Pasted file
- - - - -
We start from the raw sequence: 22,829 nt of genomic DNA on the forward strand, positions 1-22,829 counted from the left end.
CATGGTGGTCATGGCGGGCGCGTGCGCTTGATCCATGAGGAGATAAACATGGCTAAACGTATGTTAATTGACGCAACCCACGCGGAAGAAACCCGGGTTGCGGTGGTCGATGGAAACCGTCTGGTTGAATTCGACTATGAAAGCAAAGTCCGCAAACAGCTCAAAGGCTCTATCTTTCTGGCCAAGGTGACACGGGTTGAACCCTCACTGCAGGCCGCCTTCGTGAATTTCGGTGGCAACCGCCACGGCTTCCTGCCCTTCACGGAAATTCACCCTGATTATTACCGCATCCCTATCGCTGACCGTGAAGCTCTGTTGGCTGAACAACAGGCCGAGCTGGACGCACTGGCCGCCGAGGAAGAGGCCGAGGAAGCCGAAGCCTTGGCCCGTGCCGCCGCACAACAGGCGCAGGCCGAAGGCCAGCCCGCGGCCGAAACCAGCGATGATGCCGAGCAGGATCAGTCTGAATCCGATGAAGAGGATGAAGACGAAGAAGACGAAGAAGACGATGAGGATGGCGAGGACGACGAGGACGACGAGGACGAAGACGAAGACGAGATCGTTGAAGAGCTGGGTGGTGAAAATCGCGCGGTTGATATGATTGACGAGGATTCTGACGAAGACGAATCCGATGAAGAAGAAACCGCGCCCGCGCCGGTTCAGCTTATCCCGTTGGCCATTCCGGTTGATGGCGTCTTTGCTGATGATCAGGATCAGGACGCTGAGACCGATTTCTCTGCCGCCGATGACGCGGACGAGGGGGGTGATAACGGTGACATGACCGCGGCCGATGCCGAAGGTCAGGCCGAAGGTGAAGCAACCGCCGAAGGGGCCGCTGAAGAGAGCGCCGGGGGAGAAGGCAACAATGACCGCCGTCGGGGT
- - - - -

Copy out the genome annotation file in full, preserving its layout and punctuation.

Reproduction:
We start from the raw sequence: 22,829 nt of genomic DNA on the forward strand, positions 1-22,829 counted from the left end.
CATGGTGGTCATGGCGGGCGCGTGCGCTTGATCCATGAGGAGATAAACATGGCTAAACGTATGTTAATTGACGCAACCCACGCGGAAGAAACCCGGGTTGCGGTGGTCGATGGAAACCGTCTGGTTGAATTCGACTATGAAAGCAAAGTCCGCAAACAGCTCAAAGGCTCTATCTTTCTGGCCAAGGTGACACGGGTTGAACCCTCACTGCAGGCCGCCTTCGTGAATTTCGGTGGCAACCGCCACGGCTTCCTGCCCTTCACGGAAATTCACCCTGATTATTACCGCATCCCTATCGCTGACCGTGAAGCTCTGTTGGCTGAACAACAGGCCGAGCTGGACGCACTGGCCGCCGAGGAAGAGGCCGAGGAAGCCGAAGCCTTGGCCCGTGCCGCCGCACAACAGGCGCAGGCCGAAGGCCAGCCCGCGGCCGAAACCAGCGATGATGCCGAGCAGGATCAGTCTGAATCCGATGAAGAGGATGAAGACGAAGAAGACGAAGAAGACGATGAGGATGGCGAGGACGACGAGGACGACGAGGACGAAGACGAAGACGAGATCGTTGAAGAGCTGGGTGGTGAAAATCGCGCGGTTGATATGATTGACGAGGATTCTGACGAAGACGAATCCGATGAAGAAGAAACCGCGCCCGCGCCGGTTCAGCTTATCCCGTTGGCCATTCCGGTTGATGGCGTCTTTGCTGATGATCAGGATCAGGACGCTGAGACCGATTTCTCTGCCGCCGATGACGCGGACGAGGGGGGTGATAACGGTGACATGACCGCGGCCGATGCCGAAGGTCAGGCCGAAGGTGAAGCAACCGCCGAAGGGGCCGCTGAAGAGAGCGCCGGGGGAGAAGGCAACAATGACCGCCGTCGGGGT